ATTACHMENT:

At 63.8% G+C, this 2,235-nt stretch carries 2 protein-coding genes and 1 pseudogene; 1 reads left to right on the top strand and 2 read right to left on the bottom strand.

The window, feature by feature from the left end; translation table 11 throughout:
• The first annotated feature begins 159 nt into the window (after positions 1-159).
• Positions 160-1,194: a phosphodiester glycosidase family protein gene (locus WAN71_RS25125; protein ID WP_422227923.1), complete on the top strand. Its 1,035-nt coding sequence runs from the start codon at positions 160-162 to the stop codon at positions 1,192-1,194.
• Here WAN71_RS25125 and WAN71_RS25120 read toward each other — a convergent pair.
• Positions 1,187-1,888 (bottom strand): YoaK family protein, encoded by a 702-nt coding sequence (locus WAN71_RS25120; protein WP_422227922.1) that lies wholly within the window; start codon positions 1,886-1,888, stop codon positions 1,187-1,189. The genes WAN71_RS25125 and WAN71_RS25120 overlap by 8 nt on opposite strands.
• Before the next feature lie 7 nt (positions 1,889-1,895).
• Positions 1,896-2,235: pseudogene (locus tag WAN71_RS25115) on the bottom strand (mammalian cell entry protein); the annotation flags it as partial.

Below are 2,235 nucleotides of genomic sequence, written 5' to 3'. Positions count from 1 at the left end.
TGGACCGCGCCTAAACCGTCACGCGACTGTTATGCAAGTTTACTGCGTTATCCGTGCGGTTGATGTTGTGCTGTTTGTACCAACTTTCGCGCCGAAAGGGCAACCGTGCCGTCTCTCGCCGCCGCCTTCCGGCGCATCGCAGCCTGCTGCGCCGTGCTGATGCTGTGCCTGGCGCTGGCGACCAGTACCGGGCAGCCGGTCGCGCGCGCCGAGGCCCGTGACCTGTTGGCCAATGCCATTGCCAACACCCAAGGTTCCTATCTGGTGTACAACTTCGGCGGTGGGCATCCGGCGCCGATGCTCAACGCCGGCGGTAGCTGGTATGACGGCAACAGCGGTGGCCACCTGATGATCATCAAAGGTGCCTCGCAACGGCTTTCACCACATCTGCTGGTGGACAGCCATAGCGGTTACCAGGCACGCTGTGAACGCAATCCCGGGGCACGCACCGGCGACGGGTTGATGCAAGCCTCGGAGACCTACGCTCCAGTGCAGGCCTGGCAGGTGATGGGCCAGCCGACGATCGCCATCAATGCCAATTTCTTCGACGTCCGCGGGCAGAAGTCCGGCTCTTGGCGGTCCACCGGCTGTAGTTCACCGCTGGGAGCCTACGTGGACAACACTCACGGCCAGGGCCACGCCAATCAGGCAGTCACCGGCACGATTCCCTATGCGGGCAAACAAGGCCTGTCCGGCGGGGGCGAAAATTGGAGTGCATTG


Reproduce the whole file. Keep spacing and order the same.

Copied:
At 63.8% G+C, this 2,235-nt stretch carries 2 protein-coding genes and 1 pseudogene; 1 reads left to right on the top strand and 2 read right to left on the bottom strand.

The window, feature by feature from the left end; translation table 11 throughout:
• The first annotated feature begins 159 nt into the window (after positions 1-159).
• Positions 160-1,194: a phosphodiester glycosidase family protein gene (locus WAN71_RS25125; protein ID WP_422227923.1), complete on the top strand. Its 1,035-nt coding sequence runs from the start codon at positions 160-162 to the stop codon at positions 1,192-1,194.
• Here WAN71_RS25125 and WAN71_RS25120 read toward each other — a convergent pair.
• Positions 1,187-1,888 (bottom strand): YoaK family protein, encoded by a 702-nt coding sequence (locus WAN71_RS25120; protein WP_422227922.1) that lies wholly within the window; start codon positions 1,886-1,888, stop codon positions 1,187-1,189. The genes WAN71_RS25125 and WAN71_RS25120 overlap by 8 nt on opposite strands.
• Before the next feature lie 7 nt (positions 1,889-1,895).
• Positions 1,896-2,235: pseudogene (locus tag WAN71_RS25115) on the bottom strand (mammalian cell entry protein); the annotation flags it as partial.

Below are 2,235 nucleotides of genomic sequence, written 5' to 3'. Positions count from 1 at the left end.
TGGACCGCGCCTAAACCGTCACGCGACTGTTATGCAAGTTTACTGCGTTATCCGTGCGGTTGATGTTGTGCTGTTTGTACCAACTTTCGCGCCGAAAGGGCAACCGTGCCGTCTCTCGCCGCCGCCTTCCGGCGCATCGCAGCCTGCTGCGCCGTGCTGATGCTGTGCCTGGCGCTGGCGACCAGTACCGGGCAGCCGGTCGCGCGCGCCGAGGCCCGTGACCTGTTGGCCAATGCCATTGCCAACACCCAAGGTTCCTATCTGGTGTACAACTTCGGCGGTGGGCATCCGGCGCCGATGCTCAACGCCGGCGGTAGCTGGTATGACGGCAACAGCGGTGGCCACCTGATGATCATCAAAGGTGCCTCGCAACGGCTTTCACCACATCTGCTGGTGGACAGCCATAGCGGTTACCAGGCACGCTGTGAACGCAATCCCGGGGCACGCACCGGCGACGGGTTGATGCAAGCCTCGGAGACCTACGCTCCAGTGCAGGCCTGGCAGGTGATGGGCCAGCCGACGATCGCCATCAATGCCAATTTCTTCGACGTCCGCGGGCAGAAGTCCGGCTCTTGGCGGTCCACCGGCTGTAGTTCACCGCTGGGAGCCTACGTGGACAACACTCACGGCCAGGGCCACGCCAATCAGGCAGTCACCGGCACGATTCCCTATGCGGGCAAACAAGGCCTGTCCGGCGGGGGCGAAAATTGGAGTGCATTG